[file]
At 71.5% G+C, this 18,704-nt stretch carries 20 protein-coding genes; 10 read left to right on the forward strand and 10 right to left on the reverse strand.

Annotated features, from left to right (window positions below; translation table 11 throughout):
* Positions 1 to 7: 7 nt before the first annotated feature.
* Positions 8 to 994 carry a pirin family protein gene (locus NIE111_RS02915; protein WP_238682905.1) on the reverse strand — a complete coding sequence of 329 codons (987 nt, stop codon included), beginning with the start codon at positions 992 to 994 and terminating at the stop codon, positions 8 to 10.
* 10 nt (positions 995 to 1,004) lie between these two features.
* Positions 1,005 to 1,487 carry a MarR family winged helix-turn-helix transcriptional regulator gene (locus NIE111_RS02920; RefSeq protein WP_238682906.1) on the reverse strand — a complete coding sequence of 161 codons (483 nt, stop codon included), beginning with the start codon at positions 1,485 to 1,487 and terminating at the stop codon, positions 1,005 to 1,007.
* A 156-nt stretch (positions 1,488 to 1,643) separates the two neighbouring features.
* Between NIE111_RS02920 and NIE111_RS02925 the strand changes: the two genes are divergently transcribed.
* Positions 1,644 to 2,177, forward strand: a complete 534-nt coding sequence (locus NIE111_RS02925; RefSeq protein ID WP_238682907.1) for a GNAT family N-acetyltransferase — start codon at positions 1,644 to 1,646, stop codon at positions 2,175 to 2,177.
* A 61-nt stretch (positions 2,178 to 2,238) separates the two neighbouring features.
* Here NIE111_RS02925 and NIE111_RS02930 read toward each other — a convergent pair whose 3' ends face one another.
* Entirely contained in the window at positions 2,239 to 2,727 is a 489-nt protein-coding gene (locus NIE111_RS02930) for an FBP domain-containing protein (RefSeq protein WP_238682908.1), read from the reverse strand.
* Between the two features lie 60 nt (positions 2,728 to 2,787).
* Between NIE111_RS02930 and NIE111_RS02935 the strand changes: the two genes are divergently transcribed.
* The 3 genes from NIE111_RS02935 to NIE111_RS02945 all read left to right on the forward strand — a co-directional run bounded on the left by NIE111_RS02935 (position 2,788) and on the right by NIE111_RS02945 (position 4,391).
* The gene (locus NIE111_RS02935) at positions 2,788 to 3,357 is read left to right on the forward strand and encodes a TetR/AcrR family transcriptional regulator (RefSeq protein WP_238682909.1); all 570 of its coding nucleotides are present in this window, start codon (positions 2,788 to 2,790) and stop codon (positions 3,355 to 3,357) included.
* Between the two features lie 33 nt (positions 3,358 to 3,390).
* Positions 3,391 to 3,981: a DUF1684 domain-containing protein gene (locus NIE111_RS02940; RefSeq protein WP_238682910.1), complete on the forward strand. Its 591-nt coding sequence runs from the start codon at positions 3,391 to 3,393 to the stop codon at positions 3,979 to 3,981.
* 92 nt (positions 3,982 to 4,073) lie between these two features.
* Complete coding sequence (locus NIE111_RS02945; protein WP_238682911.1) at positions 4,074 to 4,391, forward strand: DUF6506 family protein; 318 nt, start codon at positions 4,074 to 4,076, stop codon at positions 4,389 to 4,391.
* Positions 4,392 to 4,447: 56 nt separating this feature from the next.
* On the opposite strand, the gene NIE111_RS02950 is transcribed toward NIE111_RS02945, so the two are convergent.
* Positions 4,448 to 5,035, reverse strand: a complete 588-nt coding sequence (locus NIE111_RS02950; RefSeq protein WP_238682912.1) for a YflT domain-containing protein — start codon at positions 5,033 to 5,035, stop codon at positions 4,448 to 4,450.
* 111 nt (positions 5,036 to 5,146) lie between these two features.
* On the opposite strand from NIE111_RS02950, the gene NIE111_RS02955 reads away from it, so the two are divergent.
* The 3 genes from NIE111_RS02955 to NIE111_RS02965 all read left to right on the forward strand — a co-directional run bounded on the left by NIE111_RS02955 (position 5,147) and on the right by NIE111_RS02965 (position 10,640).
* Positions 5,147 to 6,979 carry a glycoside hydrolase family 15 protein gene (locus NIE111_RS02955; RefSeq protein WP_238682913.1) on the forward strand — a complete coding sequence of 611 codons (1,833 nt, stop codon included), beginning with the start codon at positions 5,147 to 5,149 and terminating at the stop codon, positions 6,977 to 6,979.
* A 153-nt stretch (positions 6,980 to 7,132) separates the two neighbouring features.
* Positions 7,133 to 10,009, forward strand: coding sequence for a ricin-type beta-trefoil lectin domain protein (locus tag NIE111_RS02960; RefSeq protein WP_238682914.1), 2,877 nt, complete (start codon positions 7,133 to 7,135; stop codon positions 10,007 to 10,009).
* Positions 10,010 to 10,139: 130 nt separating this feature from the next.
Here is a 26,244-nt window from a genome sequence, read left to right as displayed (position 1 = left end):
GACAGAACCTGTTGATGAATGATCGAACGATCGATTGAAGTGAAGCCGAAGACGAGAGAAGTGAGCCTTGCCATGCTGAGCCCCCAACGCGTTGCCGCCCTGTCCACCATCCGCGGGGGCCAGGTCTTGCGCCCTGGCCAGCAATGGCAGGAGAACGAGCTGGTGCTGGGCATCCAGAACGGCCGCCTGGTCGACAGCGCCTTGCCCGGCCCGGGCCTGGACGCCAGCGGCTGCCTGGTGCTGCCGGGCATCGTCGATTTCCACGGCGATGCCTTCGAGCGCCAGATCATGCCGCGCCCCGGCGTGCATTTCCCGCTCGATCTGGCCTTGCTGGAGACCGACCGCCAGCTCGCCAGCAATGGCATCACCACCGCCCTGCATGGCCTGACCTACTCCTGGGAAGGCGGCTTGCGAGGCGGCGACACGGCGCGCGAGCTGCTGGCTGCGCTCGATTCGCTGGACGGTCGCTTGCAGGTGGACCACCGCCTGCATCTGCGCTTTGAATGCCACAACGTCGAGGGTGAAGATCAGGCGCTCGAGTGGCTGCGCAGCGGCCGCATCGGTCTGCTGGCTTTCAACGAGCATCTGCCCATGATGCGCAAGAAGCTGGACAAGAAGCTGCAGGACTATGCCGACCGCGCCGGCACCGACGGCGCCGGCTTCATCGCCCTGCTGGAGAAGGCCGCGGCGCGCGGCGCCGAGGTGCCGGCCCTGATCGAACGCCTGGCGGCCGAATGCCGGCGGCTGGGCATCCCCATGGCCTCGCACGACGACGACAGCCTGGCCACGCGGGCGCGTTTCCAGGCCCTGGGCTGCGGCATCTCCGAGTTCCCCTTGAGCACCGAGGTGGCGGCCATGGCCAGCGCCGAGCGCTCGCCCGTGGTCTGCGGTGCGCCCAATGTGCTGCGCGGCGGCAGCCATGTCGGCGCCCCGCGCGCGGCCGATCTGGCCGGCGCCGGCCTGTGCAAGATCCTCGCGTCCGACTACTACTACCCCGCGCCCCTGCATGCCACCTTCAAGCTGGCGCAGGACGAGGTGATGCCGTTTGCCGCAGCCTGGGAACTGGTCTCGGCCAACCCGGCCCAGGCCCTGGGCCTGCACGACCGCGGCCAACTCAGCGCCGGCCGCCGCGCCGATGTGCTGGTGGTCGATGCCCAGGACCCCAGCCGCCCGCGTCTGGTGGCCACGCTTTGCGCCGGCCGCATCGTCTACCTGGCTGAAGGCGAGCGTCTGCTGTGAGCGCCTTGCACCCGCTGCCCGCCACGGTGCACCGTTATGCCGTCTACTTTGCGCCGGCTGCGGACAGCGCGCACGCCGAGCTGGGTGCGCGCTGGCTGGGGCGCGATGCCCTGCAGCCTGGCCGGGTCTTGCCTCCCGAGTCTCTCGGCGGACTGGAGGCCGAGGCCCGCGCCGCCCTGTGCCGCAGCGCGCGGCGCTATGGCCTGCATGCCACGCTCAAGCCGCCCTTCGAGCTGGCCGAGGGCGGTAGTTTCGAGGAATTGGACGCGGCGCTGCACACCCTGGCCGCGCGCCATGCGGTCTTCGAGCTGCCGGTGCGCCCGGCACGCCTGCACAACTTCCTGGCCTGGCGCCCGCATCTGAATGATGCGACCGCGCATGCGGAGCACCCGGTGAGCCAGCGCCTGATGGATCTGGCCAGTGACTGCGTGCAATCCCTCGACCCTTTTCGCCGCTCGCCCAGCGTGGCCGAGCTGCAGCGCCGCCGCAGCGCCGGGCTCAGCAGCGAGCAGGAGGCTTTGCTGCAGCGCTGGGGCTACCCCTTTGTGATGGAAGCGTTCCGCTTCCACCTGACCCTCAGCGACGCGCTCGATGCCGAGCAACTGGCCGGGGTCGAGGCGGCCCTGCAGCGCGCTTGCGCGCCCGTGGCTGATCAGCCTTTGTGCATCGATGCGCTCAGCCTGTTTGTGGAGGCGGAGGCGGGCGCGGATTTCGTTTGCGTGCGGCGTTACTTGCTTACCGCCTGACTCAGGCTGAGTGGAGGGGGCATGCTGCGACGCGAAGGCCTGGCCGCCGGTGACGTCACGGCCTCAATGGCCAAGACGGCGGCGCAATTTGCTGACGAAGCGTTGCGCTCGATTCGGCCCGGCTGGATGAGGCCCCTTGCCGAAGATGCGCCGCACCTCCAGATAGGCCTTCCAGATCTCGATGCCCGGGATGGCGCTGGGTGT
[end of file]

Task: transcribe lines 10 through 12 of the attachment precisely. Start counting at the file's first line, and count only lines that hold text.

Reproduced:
* A 61-nt stretch (positions 2,178 to 2,238) separates the two neighbouring features.
* Here NIE111_RS02925 and NIE111_RS02930 read toward each other — a convergent pair whose 3' ends face one another.
* Entirely contained in the window at positions 2,239 to 2,727 is a 489-nt protein-coding gene (locus NIE111_RS02930) for an FBP domain-containing protein (RefSeq protein WP_238682908.1), read from the reverse strand.